It is the 13th of July 2021. Welcome to the Christian History Almanac brought to you by 1517 at 1517.org. I'm Sam Leanza Ortiz, filling in for Dan van Voorhis, who is on vacation.
Yesterday, we were mired in the late eighteenth century, and it is to that period we return to remember the Cardinal Duke of York, Henry Benedict Stuart, who died on this day in 1807.
You might not know the Cardinal Duke of York, or Henry Benedict Thomas Edward Maria Clement Francis Xavier Stuart. You are probably familiar with his older brother, "Bonnie Prince Charlie," of Jacobite fame.
*A brief side-bar on “Jacobites” and “Jacobins”- Jacobins were French radicals to the political left who liked cutting off peoples’ heads in the French Revolution. Jacobites were supporters of the Stuart claims to the throne after James II was deposed in the Glorious Revolution.*
The younger Stuart was born in 1725 to the "Old Pretender" James Francis Edward and his wife, the Polish Princess Clementina Sobieska. Henry was born in Rome, where the Stuarts lived in exile after being deposed in the Glorious Revolution in England.
Henry was not the charismatic character that his older brother was; rather, accounts notate his quiet piety that nurtured a deep love of music.
Despite their personality differences, Henry was loyal to his brother until Charles died in 1788. While Henry's support for the Jacobite cause remains disputed, Henry briefly assumed a naval command at Dunkirk in 1745, awaiting his brother's orders to invade England.
When news of the routing at Culloden reached Henry in 1746, it seems that he largely gave up the Jacobite cause in favor of a life lived in service to the church. I say largely here because we will see him pick this up again in his later years.
Henry returned to Rome in 1747 and was ordained as a Cardinal Deacon in June of that year, receiving ordination as a priest in 1748. Henry’s abrupt entrance into the Catholic Church created a rift between him and his brother, Charles, as the Stuarts’ Catholicism hung like the proverbial albatross on the Jacobite quest for power.
Henry’s dedication to Rome and royal lineage carried him upwards in terms of fame and fortune. He was influential in the Roman art scene, serving as patron to some of the day's leading composers.
At the Vatican, he served a term as the treasurer of the College of Cardinals, which now a defunct position that was once served in relatively short, 1–2-year terms.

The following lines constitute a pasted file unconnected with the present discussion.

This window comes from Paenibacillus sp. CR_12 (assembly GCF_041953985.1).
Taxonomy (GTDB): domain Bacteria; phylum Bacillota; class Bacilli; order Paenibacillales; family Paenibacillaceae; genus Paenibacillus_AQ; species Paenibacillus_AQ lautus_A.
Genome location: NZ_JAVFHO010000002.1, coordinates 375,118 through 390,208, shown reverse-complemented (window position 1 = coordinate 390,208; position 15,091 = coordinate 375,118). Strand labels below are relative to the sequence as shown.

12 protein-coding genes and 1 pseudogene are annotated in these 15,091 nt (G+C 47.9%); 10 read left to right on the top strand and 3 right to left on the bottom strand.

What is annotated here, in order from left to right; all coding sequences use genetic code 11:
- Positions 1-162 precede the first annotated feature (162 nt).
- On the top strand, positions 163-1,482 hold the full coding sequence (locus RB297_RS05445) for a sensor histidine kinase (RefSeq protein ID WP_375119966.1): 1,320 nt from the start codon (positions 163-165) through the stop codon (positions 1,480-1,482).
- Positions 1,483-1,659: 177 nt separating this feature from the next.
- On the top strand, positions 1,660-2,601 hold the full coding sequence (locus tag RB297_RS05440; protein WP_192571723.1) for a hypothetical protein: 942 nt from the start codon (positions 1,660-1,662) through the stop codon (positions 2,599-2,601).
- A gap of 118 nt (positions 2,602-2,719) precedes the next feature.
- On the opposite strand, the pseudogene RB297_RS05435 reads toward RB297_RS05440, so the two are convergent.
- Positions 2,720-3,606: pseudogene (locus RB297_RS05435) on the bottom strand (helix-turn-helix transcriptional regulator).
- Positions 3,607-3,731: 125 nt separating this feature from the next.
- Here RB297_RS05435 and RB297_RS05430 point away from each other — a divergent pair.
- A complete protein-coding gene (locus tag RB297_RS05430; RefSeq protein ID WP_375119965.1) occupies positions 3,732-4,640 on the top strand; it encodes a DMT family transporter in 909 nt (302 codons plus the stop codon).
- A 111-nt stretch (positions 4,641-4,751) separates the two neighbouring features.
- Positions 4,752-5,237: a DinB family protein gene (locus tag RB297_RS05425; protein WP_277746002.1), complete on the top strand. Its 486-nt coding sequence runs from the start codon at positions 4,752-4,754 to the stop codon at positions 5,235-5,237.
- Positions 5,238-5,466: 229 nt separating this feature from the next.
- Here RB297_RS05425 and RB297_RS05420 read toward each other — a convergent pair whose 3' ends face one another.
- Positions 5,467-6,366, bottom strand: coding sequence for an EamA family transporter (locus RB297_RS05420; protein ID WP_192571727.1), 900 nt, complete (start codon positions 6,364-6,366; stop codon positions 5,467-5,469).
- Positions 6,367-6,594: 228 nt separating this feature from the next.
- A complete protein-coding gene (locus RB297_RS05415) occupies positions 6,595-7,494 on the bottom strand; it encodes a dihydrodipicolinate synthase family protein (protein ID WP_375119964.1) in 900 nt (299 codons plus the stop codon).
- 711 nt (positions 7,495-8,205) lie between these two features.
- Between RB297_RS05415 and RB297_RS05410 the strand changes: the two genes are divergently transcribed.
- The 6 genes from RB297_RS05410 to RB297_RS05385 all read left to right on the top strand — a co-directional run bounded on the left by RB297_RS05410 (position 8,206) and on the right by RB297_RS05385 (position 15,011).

After this term, he became the Cardinal Bishop of Frascati, where he spent most of his remaining years. There, he gained notoriety for his charity, piety, and patronage of literary and art figures –– such that Frascati remains an artistic center in Italy to this day.
The latter years of Henry's life were fraught with frustration, if not outright tragedy. His brother Charles's poor life decisions, including alcoholism and a hasty marriage to a much younger princess, caused more tension between these brothers.
However, it seems the two reconciled before Charles's death in 1788, as Henry conducted the funeral mass and arranged for his burial in Frascati and later moving the body to the Vatican.
Upon Charles’s death, Henry’s Jacobite sympathies emerged once more as he was the rightful king, per his family’s political cause.
In a stinging blow, the Vatican recognized George III as the legitimate king of Britain. And at this, Henry realized that his place as Henry IX was all but dead. Instead of a king, he styled himself from then on as the Cardinal Duke of York.
In the 1790s, Henry found himself in the path of the French Revolution, as he conducted a funeral mass in Frascati for the deceased Louis XVI.
When the revolution gave way to the Bonaparte regime, Henry was really in trouble. Bonaparte's march on Rome forced Henry to flee to southern Italy. This left his fortune to be plundered by the French army, which they did, leaving Henry in financial ruin.
His final years were years of reconciliation with enemies, new and old. In 1799, with any Jacobite threats settled by the Vatican’s recognition, Henry was able to secure some favor from the British government, including a sorely needed pension approved by King George himself.
While he may never have had the chance to reconcile with Napoleon himself, Henry was able to return to Frascati as the French relented on papal lands. And it is there that he spent the remainder of his years until his death on this day in 1807, born in 1725, he was eighty-two years old.
The last word for today comes from Psalm 150, the first two verses:
1 Praise the Lord!
Praise God in his sanctuary;
praise him in his mighty heavens![a]
2 Praise him for his mighty deeds;
praise him according to his excellent greatness!
This has been the Christian History Almanac for the 13th of July 2021 brought to you by 1517 at 1517.org.
The show is produced by Christopher Gillespie.
This episode was written and read by Sam Leanza Ortiz.
You can catch us here every day- and remember that the rumors of grace, forgiveness, and the redemption of all things are true…. Everything is going to be ok.